These informal talks are great preparation for doing a radio show because you get your comfortable taking questions from the audience and talking in front of a live audience. What happens if someone asks a question you can’t answer? No problem. Just ask them for their name and number and promise to call them that afternoon with an answer. You’ll make points for honesty and get a chance to add that person to your mailing list. And you’ll be ready to answer that question at your next presentation.
You can get lots of names by having a drawing for a door prize. A $25 gift certificate to a local restaurant would be a nice prize. Another way to get names is to mention a free report in your talk. Perhaps your report is entitled, “The 7 Most Common Retirement Mistakes” and your talk only has time for the first 3. Just ask folks to take your card and call your office for a copy of the report.
What if you can’t fathom the thought of speaking in public? I recommend joining a local Toastmasters group.
At Toastmasters, you’ll improve your public speaking with good coaching and purposeful practice in a low-pressure setting. You’ll get the confidence needed to begin doing community talks at clubs, community seminars, and some day a radio show. You’ll improve how you communicate with a couple sitting in your conference room.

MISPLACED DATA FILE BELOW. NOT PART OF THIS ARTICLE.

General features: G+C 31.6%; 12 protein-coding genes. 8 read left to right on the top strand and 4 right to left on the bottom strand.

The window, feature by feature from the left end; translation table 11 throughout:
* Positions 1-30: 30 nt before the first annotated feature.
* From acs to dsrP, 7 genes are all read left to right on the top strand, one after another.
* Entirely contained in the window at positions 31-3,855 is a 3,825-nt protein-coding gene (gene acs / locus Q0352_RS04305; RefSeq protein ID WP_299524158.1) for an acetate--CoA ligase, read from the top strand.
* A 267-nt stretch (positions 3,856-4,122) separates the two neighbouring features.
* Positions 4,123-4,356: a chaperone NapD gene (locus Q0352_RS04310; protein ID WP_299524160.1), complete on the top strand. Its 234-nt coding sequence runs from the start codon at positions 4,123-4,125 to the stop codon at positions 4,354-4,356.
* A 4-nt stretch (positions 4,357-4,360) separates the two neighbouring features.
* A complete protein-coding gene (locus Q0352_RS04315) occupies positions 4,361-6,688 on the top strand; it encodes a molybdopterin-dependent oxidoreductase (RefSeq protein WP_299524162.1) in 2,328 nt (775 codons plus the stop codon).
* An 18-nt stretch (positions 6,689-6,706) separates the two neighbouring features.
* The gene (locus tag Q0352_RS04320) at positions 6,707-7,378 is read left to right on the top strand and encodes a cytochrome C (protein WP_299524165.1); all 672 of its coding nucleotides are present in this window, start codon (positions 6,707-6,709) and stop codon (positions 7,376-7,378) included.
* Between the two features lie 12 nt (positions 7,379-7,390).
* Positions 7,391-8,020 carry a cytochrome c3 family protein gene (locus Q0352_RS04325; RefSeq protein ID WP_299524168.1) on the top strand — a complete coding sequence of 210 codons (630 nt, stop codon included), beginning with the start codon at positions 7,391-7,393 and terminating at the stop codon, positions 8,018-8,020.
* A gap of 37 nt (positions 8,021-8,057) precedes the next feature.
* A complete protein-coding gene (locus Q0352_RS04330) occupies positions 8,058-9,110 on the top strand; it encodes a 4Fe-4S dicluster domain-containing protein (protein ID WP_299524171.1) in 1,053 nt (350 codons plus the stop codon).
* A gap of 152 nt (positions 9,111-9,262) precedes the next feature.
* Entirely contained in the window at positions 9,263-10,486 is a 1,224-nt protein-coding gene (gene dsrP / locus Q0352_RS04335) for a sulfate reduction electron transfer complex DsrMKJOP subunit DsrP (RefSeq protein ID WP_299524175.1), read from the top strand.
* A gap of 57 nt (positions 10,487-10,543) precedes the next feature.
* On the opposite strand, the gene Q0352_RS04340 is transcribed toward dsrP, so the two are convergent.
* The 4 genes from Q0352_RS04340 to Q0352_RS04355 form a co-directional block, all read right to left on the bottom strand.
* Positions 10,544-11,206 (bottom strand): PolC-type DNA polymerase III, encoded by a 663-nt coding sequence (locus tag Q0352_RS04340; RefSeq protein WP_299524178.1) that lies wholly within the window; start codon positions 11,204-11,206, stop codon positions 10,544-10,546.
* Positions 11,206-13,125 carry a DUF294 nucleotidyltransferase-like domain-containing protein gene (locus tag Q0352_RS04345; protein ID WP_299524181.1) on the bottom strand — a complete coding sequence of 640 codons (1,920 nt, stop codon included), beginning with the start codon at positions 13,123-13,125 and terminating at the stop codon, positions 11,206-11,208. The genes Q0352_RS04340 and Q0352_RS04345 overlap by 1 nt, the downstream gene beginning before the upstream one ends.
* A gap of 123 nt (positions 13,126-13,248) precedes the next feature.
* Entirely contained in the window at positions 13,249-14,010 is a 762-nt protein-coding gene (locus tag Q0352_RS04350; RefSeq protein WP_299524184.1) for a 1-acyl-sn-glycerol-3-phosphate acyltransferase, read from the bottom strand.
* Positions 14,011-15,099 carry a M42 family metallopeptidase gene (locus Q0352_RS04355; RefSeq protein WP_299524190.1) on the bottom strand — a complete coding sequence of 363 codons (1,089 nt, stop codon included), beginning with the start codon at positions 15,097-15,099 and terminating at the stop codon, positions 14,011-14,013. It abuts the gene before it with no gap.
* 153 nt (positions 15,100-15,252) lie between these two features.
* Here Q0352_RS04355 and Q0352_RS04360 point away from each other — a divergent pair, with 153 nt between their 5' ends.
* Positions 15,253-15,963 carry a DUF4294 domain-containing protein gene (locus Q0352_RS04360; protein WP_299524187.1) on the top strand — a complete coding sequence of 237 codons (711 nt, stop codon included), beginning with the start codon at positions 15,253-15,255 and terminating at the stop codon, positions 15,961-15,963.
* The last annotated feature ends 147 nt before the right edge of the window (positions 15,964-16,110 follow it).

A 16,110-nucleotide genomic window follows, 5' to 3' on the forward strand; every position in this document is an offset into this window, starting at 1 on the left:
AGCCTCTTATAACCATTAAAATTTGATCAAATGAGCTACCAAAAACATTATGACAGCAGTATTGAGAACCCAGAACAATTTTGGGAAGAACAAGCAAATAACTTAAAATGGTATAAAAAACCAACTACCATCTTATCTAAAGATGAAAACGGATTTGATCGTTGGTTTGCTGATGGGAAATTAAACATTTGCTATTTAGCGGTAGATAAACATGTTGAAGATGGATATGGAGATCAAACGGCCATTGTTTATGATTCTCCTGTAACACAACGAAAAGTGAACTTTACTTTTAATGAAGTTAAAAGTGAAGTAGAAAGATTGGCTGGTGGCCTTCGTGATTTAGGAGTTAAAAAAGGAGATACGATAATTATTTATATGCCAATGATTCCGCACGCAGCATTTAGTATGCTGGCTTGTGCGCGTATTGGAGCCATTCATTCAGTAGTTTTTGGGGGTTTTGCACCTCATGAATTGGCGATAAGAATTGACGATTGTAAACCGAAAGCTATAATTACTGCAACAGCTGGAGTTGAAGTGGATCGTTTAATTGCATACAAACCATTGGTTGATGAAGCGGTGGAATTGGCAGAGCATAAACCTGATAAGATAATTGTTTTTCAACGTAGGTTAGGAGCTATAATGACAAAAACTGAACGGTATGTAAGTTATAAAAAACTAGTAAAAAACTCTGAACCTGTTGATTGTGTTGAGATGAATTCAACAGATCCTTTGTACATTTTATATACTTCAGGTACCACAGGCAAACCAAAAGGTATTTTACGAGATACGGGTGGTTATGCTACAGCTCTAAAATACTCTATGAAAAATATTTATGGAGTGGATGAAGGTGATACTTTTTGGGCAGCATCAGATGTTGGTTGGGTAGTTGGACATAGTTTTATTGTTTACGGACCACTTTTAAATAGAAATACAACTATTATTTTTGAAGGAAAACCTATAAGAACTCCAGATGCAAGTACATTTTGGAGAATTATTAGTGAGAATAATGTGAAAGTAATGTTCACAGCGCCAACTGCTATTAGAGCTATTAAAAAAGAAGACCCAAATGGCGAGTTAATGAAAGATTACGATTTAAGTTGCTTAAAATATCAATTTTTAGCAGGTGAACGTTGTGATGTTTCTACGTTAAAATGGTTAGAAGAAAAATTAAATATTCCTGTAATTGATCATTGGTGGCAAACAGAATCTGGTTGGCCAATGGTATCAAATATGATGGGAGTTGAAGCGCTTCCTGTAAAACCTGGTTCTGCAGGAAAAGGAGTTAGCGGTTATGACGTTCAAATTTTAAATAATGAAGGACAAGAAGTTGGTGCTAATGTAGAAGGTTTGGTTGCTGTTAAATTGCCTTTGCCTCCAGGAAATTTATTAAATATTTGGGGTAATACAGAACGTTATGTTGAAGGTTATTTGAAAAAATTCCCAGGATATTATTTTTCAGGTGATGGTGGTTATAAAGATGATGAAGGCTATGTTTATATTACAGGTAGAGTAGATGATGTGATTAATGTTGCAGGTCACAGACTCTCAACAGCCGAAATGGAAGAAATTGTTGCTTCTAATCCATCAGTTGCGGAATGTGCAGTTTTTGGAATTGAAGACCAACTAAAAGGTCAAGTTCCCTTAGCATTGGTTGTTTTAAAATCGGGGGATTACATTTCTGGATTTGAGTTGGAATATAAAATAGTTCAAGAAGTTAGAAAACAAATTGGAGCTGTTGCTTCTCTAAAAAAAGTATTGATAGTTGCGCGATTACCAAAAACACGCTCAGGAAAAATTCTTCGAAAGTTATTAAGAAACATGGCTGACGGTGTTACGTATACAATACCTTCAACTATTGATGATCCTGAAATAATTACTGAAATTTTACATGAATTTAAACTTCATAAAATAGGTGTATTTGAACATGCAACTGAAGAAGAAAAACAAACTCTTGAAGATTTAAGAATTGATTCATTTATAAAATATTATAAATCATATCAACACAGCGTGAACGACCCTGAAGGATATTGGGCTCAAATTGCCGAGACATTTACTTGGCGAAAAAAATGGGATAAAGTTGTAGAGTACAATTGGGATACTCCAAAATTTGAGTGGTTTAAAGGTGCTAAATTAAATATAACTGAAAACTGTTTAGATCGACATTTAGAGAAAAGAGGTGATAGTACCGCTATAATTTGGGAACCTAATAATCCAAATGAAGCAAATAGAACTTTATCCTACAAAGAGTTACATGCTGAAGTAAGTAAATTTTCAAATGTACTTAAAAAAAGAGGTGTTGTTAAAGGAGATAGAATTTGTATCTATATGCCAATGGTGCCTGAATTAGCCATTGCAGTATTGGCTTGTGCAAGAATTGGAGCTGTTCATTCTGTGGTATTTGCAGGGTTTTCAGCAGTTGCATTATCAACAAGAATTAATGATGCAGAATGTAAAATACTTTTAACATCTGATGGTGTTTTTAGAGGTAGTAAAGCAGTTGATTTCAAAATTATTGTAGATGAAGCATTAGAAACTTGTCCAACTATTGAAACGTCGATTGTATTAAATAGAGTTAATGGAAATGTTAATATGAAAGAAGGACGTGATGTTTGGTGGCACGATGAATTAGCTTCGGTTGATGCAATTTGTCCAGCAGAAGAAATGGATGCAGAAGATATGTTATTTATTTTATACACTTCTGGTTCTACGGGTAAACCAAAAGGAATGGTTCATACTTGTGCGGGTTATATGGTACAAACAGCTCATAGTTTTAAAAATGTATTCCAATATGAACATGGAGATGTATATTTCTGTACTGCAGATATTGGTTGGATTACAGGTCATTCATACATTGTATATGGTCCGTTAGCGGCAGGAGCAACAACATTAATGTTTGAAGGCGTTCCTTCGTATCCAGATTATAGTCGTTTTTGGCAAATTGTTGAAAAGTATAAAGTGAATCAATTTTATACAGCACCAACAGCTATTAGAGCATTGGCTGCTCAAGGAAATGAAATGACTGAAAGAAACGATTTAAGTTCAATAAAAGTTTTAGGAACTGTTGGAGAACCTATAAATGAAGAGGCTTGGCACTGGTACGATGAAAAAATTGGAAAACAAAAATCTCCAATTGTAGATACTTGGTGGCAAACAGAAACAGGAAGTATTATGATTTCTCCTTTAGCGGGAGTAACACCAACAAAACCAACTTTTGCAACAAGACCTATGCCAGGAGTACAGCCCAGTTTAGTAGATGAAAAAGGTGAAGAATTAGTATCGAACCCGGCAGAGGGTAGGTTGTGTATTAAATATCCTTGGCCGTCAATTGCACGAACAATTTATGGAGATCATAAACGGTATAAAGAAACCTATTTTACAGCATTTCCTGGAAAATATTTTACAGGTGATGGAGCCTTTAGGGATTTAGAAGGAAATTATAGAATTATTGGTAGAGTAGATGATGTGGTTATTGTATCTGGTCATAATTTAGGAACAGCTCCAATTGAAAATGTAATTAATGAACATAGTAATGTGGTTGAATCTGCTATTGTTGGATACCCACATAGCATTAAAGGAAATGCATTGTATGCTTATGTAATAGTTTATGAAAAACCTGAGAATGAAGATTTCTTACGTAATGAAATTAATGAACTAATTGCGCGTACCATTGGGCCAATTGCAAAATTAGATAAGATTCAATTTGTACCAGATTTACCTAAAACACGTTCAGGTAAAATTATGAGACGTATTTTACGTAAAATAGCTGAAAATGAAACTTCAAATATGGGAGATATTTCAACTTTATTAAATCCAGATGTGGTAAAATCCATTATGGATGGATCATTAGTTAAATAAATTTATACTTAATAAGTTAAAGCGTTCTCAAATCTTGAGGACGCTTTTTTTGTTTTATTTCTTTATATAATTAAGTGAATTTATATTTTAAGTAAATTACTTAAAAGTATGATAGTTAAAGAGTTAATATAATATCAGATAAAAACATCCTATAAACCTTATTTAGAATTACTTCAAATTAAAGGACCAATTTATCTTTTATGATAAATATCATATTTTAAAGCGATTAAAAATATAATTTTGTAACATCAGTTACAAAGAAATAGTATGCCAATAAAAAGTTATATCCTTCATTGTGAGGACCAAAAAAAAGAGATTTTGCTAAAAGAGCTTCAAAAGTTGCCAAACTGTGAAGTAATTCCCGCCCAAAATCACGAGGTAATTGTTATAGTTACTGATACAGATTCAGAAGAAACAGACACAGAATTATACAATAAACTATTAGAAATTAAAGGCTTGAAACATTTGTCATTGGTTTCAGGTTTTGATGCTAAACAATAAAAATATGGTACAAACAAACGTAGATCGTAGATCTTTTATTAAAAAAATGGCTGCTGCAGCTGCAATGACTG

You’ll also meet other high achieving business owners, salespersons, and professionals at your Toastmasters meetings. These folks want to be more effective on the job and more successful in life. You’ll get to know these people as you work together to learn an important, and to many folks, terrorizing skill: Public speaking.
Getting a local radio show is a great way to get known in your community as a financial planning expert. Let’s look at the “6 C’s” of having your own radio show: